Feeling dizzy while exercising is not something that should be considered normal, but in most cases, it is not associated to serious issues, either. Here's what might be causing it and how to prevent it in the future.
Common Causes Dizziness after exercise is sometimes caused by the workout itself—particularly if you pushed the limits and worked harder than usual. For example, hyperventilation (rapid breathing) can cause you to become lightheaded.
1. Dehydration Dizziness and nausea can be symptoms of dehydration. Dehydration occurs when the body loses too much fluid and can't adequately replace it.
With any form of exercise, fluid will be lost from sweating, however in moderate to intense physical activity, the fluid loss will be much greater. If you did not hydrate adequately prior to exercising and during your workout, you might feel lightheaded. 2. Low Blood Sugar
Sugar in the form of glucose is the fuel that our body needs for most of its functions. If you don't get enough to eat, your body will not have enough glucose, a condition referred to as hypoglycemia. If you are exercising without eating enough, your blood sugar will usually be low, which can lead to dizziness. Other symptoms, such as nausea, increased heart rate and trembling may also occur. Eating at least two to four hours before exercising can help avoid low blood sugar.
3. Low Blood Pressure
If you quickly go from lying to standing during exercise (e.g., burpees), you may feel a little dizzy. This phenomenon is known as orthostatic, or postural hypotension, and it affects people with low blood pressure more intensely than others. According to Heather Milton, MS, a certified strength and conditioning specialist, board-certified clinical exercise physiologist and supervisor at NYU Langone Sports Performance Center in New York City, rapidly changing positions creates changes in blood pressure, which may cause dizziness in some people. “Going from a horizontal position, where you have increased blood flow to your heart, to a vertical position would decrease blood return to your heart, so that can drop your blood pressure a little bit,” she explains.
4. Improper Breathing
Smooth and efficient breathing is crucial for delivering the oxygen our bodies need to perform functions properly. Proper breathing can also help athletes exercise longer with less effort, and even calm the mind. If you are overexerting yourself or are not used to exercising, your breathing may be too superficial and/ or too rapid. This can lead to dizziness, weakness or the feeling that you are going to faint.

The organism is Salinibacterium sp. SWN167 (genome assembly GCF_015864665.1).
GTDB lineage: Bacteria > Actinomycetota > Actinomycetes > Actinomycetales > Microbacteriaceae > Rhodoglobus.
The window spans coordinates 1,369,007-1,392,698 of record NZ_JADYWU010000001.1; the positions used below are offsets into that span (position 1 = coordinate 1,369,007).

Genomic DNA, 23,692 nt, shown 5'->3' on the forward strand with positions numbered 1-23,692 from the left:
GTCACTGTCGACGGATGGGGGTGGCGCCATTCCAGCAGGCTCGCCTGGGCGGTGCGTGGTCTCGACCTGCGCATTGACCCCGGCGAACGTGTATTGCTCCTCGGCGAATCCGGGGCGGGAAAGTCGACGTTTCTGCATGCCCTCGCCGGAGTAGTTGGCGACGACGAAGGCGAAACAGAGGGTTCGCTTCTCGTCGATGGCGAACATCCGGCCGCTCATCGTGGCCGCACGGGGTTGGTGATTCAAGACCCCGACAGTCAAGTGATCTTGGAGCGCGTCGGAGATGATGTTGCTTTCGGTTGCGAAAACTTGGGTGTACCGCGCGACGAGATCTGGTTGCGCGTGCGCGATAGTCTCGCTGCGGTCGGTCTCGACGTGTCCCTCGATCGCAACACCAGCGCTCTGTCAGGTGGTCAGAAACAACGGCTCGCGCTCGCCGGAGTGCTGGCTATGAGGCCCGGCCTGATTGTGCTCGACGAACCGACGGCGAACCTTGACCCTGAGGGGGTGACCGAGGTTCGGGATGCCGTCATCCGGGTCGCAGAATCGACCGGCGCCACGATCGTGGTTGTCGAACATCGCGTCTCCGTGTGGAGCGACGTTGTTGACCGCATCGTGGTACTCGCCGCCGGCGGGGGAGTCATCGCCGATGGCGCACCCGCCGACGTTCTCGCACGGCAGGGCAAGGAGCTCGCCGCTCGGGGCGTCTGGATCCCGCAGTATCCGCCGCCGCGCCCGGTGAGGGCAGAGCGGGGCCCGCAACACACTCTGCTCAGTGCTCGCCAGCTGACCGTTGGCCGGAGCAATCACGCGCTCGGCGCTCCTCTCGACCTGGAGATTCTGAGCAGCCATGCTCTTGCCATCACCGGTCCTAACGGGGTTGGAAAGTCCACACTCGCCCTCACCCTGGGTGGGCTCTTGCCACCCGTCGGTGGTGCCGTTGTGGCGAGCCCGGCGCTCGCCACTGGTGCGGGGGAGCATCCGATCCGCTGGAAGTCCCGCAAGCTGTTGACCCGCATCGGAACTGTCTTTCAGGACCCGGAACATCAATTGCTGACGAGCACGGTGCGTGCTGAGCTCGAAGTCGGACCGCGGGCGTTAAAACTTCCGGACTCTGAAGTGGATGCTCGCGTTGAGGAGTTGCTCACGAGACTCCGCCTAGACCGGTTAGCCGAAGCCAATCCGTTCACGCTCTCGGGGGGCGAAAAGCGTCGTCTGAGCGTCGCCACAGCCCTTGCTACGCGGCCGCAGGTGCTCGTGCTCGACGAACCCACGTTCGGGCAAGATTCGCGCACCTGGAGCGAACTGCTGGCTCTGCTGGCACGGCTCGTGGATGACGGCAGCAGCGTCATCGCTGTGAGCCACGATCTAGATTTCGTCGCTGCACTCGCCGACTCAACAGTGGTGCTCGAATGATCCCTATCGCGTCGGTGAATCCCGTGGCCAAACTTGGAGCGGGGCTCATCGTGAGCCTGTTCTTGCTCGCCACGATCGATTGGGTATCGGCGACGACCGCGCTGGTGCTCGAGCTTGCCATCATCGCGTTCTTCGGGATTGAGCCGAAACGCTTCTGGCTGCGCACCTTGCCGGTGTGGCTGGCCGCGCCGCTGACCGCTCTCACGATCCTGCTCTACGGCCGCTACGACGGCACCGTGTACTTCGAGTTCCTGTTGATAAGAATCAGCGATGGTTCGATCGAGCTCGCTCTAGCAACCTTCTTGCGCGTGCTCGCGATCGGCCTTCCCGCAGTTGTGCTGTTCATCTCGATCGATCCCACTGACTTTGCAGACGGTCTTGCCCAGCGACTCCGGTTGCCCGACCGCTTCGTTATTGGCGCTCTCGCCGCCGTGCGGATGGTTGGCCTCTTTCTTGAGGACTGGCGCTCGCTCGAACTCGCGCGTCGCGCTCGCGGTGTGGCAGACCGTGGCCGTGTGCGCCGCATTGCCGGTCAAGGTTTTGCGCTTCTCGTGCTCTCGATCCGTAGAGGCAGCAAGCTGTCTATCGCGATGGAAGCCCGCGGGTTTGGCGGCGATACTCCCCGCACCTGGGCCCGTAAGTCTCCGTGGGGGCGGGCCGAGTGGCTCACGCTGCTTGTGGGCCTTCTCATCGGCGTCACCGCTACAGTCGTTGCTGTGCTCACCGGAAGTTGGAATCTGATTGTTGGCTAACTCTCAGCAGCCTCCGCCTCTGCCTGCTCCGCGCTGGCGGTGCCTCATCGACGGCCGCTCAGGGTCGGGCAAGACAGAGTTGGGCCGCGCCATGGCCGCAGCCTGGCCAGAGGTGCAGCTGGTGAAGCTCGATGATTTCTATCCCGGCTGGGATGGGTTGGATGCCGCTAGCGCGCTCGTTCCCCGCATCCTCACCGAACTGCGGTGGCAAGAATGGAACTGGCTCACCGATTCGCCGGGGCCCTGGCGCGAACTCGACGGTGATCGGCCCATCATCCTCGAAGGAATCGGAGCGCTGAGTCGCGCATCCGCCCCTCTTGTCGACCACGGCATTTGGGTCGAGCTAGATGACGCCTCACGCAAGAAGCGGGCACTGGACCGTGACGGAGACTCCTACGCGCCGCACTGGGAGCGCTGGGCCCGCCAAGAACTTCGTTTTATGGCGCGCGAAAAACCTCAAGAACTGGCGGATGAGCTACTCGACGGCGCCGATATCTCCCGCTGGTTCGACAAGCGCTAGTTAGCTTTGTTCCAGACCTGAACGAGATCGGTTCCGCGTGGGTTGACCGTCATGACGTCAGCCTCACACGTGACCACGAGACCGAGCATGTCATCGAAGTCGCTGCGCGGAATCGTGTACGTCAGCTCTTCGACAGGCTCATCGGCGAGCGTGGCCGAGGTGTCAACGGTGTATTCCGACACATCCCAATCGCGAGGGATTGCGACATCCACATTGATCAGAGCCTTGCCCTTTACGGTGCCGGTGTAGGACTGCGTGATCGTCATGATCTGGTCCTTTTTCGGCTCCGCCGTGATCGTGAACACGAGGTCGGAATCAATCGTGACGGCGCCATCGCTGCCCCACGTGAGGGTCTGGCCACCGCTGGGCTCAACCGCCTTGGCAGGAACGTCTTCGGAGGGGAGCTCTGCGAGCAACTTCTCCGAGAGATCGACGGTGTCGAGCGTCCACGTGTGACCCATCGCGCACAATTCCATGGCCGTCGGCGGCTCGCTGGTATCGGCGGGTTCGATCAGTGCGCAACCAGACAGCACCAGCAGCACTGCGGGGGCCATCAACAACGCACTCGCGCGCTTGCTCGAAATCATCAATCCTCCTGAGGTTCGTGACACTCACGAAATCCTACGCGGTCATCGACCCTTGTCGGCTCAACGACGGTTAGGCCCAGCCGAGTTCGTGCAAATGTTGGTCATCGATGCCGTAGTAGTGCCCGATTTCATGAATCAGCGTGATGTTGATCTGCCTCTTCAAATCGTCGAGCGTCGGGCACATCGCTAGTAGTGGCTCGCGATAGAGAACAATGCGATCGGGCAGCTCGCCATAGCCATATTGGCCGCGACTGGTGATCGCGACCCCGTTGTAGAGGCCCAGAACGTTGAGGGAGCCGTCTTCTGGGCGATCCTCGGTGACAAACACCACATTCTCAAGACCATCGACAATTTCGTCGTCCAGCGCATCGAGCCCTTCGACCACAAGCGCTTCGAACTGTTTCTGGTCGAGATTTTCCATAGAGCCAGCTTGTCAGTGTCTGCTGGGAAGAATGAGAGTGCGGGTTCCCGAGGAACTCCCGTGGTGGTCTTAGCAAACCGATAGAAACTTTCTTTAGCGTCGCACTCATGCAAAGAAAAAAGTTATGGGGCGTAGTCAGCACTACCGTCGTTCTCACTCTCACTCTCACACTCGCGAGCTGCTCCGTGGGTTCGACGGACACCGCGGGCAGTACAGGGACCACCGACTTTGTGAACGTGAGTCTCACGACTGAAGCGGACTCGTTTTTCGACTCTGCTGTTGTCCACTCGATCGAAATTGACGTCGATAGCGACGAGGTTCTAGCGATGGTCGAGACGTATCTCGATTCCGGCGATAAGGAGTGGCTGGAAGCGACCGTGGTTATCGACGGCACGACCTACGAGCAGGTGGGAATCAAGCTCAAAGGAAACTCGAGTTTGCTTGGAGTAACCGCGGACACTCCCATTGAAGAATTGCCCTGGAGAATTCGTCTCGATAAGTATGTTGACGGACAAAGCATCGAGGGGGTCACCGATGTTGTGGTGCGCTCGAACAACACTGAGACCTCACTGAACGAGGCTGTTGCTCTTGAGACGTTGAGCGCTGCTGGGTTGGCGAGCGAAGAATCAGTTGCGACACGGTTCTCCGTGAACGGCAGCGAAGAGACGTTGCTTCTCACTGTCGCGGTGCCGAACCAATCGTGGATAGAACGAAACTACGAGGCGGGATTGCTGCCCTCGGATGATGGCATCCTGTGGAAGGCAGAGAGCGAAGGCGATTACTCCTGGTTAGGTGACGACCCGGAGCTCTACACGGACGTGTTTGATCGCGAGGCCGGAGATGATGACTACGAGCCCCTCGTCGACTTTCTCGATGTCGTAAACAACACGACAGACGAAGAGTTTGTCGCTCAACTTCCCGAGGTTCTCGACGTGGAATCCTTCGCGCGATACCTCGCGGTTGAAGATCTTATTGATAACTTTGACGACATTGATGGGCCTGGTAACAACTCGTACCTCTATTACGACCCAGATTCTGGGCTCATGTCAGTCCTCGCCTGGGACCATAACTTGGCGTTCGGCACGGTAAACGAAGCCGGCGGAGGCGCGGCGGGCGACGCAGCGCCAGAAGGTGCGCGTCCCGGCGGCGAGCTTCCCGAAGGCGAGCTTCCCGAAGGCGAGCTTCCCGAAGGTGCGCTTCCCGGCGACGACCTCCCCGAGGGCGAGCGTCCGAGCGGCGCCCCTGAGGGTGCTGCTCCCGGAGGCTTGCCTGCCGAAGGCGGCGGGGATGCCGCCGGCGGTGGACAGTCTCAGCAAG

Tips to Avoid Dizziness During or After Exercise
1. Plan Snacks and Meals
If you usually work out in the morning before breakfast, that may mean your body hasn't had any fuel since dinner the night before. Instead of working out on an empty stomach, eat a light breakfast—preferably one that contains protein, complex carbohydrate, and some healthy fat. For example, try peanut butter on a banana or avocado on whole-wheat toast. This advice also applies if you exercise right after work and before dinner. Food is fuel. If you don't have enough fuel in your system, you won't have the energy to keep up with the demands of your workout. Good on-the-go options include sports bars and trail mix.
2. Stay Hydrated
Dizziness and nausea are also both symptoms of dehydration. The importance of staying hydrated when you exercise cannot be stressed enough. Moderate exercise rarely requires all the glucose and sodium found in sports drinks. A healthy dose of water before, during, and after your workout will do the trick.
3. Slow Down
Postural hypotension usually indicates a sudden drop in blood pressure. If you experience dizziness often when exercising, consult a health care provider. If a head rush is only an occasional occurrence, the best fix is to take your time when changing positions. If there's a particular exercise that you know gives you that feeling, try moving through it more slowly or just leave it out of your routine.
4. Steady Your Gaze
Another cause of a motion sickness-like sensation during exercise is letting your gaze drift as you're moving. In most exercises, the head is held in line with the spine and the gaze is level from there. If your eyes are wandering or off-center as you are moving, it can make you feel disoriented. Pick one spot to look at rather than letting your eyes become unfocused.11
5. Use Targeted Breathing Practices
Many exercises, including swimming, weightlifting, yoga, and Pilates, coordinate breath with movement. When done properly, this practice can have a calming and integrative effect. It can also help you avoid feeling unwell from a lack of oxygen.